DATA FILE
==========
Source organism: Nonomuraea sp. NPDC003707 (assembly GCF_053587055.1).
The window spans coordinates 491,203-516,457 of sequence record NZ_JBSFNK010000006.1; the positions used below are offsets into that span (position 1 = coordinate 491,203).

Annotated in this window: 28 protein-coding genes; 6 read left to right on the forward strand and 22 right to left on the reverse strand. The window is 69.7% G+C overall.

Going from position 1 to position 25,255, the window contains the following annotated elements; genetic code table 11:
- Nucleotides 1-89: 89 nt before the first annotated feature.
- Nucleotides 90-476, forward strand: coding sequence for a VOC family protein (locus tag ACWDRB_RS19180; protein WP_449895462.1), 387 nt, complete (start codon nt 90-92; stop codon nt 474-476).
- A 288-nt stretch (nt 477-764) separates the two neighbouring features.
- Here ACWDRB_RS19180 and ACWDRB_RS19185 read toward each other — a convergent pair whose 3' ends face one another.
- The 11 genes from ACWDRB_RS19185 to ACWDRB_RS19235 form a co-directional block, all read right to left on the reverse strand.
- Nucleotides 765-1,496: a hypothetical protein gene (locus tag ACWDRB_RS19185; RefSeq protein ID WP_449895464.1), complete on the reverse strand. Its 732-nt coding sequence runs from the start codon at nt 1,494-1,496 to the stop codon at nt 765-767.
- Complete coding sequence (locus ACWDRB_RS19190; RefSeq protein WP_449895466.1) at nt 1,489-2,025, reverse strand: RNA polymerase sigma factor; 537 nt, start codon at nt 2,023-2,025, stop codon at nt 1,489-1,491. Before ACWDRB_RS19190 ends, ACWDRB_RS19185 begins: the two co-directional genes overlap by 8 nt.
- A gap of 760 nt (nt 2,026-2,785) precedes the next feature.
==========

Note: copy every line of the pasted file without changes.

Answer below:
Source organism: Nonomuraea sp. NPDC003707 (assembly GCF_053587055.1).
The window spans coordinates 491,203-516,457 of sequence record NZ_JBSFNK010000006.1; the positions used below are offsets into that span (position 1 = coordinate 491,203).

Annotated in this window: 28 protein-coding genes; 6 read left to right on the forward strand and 22 right to left on the reverse strand. The window is 69.7% G+C overall.

Going from position 1 to position 25,255, the window contains the following annotated elements; genetic code table 11:
- Nucleotides 1-89: 89 nt before the first annotated feature.
- Nucleotides 90-476, forward strand: coding sequence for a VOC family protein (locus tag ACWDRB_RS19180; protein WP_449895462.1), 387 nt, complete (start codon nt 90-92; stop codon nt 474-476).
- A 288-nt stretch (nt 477-764) separates the two neighbouring features.
- Here ACWDRB_RS19180 and ACWDRB_RS19185 read toward each other — a convergent pair whose 3' ends face one another.
- The 11 genes from ACWDRB_RS19185 to ACWDRB_RS19235 form a co-directional block, all read right to left on the reverse strand.
- Nucleotides 765-1,496: a hypothetical protein gene (locus tag ACWDRB_RS19185; RefSeq protein ID WP_449895464.1), complete on the reverse strand. Its 732-nt coding sequence runs from the start codon at nt 1,494-1,496 to the stop codon at nt 765-767.
- Complete coding sequence (locus ACWDRB_RS19190; RefSeq protein WP_449895466.1) at nt 1,489-2,025, reverse strand: RNA polymerase sigma factor; 537 nt, start codon at nt 2,023-2,025, stop codon at nt 1,489-1,491. Before ACWDRB_RS19190 ends, ACWDRB_RS19185 begins: the two co-directional genes overlap by 8 nt.
- A gap of 760 nt (nt 2,026-2,785) precedes the next feature.